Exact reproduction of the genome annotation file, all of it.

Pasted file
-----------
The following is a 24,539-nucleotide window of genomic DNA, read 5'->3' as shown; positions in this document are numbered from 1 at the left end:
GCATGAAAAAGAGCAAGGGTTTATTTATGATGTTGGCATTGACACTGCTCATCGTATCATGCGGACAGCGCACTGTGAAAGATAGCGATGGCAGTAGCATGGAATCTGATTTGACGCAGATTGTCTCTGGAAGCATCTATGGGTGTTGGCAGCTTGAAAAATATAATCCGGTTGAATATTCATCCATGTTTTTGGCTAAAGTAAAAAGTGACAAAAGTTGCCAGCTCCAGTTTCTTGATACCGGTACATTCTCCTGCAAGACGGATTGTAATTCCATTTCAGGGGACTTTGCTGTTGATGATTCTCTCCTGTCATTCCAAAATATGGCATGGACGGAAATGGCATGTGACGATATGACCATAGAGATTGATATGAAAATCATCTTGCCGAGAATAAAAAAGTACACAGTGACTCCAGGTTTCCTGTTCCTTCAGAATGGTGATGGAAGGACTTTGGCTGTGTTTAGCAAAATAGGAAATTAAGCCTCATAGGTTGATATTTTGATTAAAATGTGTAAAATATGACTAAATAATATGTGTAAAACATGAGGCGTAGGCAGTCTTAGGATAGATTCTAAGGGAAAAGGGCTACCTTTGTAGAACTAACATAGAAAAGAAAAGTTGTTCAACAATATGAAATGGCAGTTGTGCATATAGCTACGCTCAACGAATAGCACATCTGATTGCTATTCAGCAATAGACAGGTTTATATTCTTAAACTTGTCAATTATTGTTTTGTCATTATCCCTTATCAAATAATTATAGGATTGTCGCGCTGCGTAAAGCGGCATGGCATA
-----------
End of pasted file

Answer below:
The following is a 24,539-nucleotide window of genomic DNA, read 5'->3' as shown; positions in this document are numbered from 1 at the left end:
GCATGAAAAAGAGCAAGGGTTTATTTATGATGTTGGCATTGACACTGCTCATCGTATCATGCGGACAGCGCACTGTGAAAGATAGCGATGGCAGTAGCATGGAATCTGATTTGACGCAGATTGTCTCTGGAAGCATCTATGGGTGTTGGCAGCTTGAAAAATATAATCCGGTTGAATATTCATCCATGTTTTTGGCTAAAGTAAAAAGTGACAAAAGTTGCCAGCTCCAGTTTCTTGATACCGGTACATTCTCCTGCAAGACGGATTGTAATTCCATTTCAGGGGACTTTGCTGTTGATGATTCTCTCCTGTCATTCCAAAATATGGCATGGACGGAAATGGCATGTGACGATATGACCATAGAGATTGATATGAAAATCATCTTGCCGAGAATAAAAAAGTACACAGTGACTCCAGGTTTCCTGTTCCTTCAGAATGGTGATGGAAGGACTTTGGCTGTGTTTAGCAAAATAGGAAATTAAGCCTCATAGGTTGATATTTTGATTAAAATGTGTAAAATATGACTAAATAATATGTGTAAAACATGAGGCGTAGGCAGTCTTAGGATAGATTCTAAGGGAAAAGGGCTACCTTTGTAGAACTAACATAGAAAAGAAAAGTTGTTCAACAATATGAAATGGCAGTTGTGCATATAGCTACGCTCAACGAATAGCACATCTGATTGCTATTCAGCAATAGACAGGTTTATATTCTTAAACTTGTCAATTATTGTTTTGTCATTATCCCTTATCAAATAATTATAGGATTGTCGCGCTGCGTAAAGCGGCATGGCATA